Reducing poverty and overcoming global challengesSECO’s economic development cooperation
Using Peruvian taxes responsiblyA state must be able to mobilise tax revenues and use them transparently.
For instance, hundreds of employees in the public sector have completed specialist degrees in managing public finances. Public prosecutors, investigators and members of the judiciary received training on how to track down stolen public assets and investigate accusations of corruption.
Growth-promoting economic policy
Conducting trade and reducing povertyIn a global economy, it is vital that companies are able to trade their goods.
In 2017, the World Trade Organization (WTO) launched a trade facilitation agreement. The goal of the agreement is to reduce bureaucracy and facilitate access to global value chains. According to the WTO, it has the potential to reduce global trading costs by an average of roughly 14 percent and to increase the annual trading volume by up to 1 billion dollars. The poorest countries will benefit the most from this – provided they fully implement the respective measures.
«This is helping us on our way to becoming a modern, efficient and transparent organisation, in turn creating a more agile trading environment and greater competitiveness.»
Ingrid Diaz, Director customs administration
«The workshop boosted my skills as a manager and it’s helping me to drive forward reforms to facilitate trade. »
Marilú Llerena Aybar, Deputy Head customs administration
Rules-based trade system
Exploiting entrepreneurship and creating jobsFor companies to become more productive and grow, they need an innovation-friendly business environment.
«I was so impressed by Claudia’s dedication, perseverance and belief that I decided to invest 50,000 US dollars in her company myself.»
Amparo Nalvarte, Entrepreneur
Innovation-friendly business environment
With the cable car through Bogotá without traffic jams Cities drive the economy: they generate 80 per cent of global economic output.
Urban development and infrastructure services
Investing in South-African solar energyIn developing countries, it is often difficult for companies to obtain financing.
Companies need sound and long-term financing solutions. Then they can invest, tap into new markets and create decent employment opportunities.
SECO cooperates with the Swiss Investment Fund for Emerging Markets (SIFEM), the development finance institution of the Swiss Confederation created in 2011. It provides long-term financial support to established SMEs and fast-growing companies in the form of shareholdings, loans and expertise.
Until 2019, SIFEM, together with its co-investors, had succeeded in creating or maintaining around 830,000 jobs.
Swiss Investment Fund for Emerging Markets SIFEM
«SolarAfrica always offers electricity rates that are lower than those of the public utility company. And we have absolutely zero investment costs.»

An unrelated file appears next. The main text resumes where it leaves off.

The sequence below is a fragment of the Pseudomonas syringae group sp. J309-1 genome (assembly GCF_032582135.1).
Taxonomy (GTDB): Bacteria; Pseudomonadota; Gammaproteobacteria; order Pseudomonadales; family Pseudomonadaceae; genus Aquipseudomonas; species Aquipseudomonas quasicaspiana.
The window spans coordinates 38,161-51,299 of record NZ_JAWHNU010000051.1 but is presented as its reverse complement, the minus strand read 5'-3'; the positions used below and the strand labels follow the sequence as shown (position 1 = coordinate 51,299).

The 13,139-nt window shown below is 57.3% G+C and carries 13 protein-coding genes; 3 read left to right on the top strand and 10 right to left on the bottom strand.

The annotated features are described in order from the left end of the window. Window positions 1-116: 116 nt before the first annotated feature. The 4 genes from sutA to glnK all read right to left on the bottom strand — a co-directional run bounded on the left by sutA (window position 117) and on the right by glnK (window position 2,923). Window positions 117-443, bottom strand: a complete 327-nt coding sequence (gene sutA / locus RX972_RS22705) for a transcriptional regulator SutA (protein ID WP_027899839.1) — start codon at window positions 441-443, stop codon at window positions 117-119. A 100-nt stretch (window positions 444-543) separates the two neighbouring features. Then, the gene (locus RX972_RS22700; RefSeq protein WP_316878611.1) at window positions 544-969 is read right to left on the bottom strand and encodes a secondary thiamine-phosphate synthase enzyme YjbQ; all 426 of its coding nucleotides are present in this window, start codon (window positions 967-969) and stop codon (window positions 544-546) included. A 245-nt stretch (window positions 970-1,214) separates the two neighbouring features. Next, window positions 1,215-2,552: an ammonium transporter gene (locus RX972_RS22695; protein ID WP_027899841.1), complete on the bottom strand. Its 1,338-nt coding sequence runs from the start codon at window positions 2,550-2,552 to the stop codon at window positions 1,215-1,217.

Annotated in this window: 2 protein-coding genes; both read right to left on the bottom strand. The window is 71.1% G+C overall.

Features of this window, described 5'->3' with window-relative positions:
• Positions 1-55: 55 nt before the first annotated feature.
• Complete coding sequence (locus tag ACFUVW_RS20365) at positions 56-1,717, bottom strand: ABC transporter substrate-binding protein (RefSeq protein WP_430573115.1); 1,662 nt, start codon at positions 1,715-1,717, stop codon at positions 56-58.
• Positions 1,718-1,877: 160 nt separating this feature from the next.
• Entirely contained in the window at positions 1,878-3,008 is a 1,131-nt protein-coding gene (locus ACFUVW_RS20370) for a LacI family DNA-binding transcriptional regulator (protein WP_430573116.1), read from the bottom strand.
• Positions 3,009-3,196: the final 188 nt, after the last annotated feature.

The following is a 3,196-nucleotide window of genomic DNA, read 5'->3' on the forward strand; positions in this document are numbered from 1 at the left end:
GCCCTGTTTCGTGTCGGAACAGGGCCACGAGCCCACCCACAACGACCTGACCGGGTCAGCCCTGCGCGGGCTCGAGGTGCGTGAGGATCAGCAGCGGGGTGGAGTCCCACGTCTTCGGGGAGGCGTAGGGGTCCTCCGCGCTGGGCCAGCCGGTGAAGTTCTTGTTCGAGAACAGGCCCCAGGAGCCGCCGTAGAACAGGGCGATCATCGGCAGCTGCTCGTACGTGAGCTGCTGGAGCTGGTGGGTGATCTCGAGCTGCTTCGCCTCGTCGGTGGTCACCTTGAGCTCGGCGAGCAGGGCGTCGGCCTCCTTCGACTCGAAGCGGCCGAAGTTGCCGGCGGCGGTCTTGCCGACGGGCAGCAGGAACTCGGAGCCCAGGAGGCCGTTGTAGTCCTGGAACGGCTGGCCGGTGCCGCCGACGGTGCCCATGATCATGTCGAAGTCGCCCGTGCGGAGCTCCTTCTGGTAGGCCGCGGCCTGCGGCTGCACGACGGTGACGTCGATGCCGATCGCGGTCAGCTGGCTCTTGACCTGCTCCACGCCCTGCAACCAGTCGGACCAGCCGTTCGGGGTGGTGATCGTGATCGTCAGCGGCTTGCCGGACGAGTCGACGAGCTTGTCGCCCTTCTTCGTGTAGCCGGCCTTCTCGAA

Jeffrey Hurwitz, Hotel Director
Access to financing
Better gold from South AmericaSECO helps entrepreneurs in developing countries integrate into the global economy and take part in value creation.
Integration in value chains
Better working conditions in the textile industrySECO helps employers run their businesses responsibly while taking into account social and ecological aspects alongside economic considerations.
«We discuss specific opportunities for improvement in regular meetings with management. I see the effort management is making to create a more pleasant and safer workplace.»
Hoang Thi Thuy, Seamstress
Better Work brings together factory owners, trade unions, governments, and global brands on regional, national and global levels to improve working conditions in supply chains. At the same time, it helps factories to meet the requirements of international buyers in order to compete on the global market.
Corporate Social Responsibility
Dual vocational education in IndonesiaCompanies depend on a highly trained workforce in order to remain competitive in a globalised economic environment.
A skilled workforce will help companies to grow and create more jobs and economic opportunities, so people do not see themselves forced to emigrate. This is why SECO is involved in the training and further education of skilled workers in higher vocational education.
«I improved my technical skills during an internship in an industrial company. I learned how to tackle problems with a solution-oriented approach and how to take responsibility within a team. And the allowance relieves my parents’ budget!»
Subhan Ali, Student at the Morowali Polytechnic, Central Sulawesi
The key to strong multilateralismInternationally coordinated action is needed to tackle global challenges such as poverty, inequality, climate change, economic and financial crises, migration and epidemics.
Multilateral development banks are indispensable partners for Switzerland’s international cooperation. They are broadly positioned and have the necessary expertise, tools and financial resources. They replicate projects on a large scale and support governments in drafting and implementing policies through policy dialogue. Switzerland contributes its expertise and innovative approaches to this effort.
As a shareholder, Switzerland shapes, together with other countries, the strategic, institutional and operational direction of development banks, including on issues such as capital increases and the multilateral COVID-19 response.
The International Development Association (IDA) is the World Bank’s fund for the World’s poorest countries. Among other things, IDA mobilises private sector investments by mitigating risks. The private sector is key to achieving the sustainable development goals.
The support provided to IDA currently represents Switzerland’s largest financial contribution to a development fund.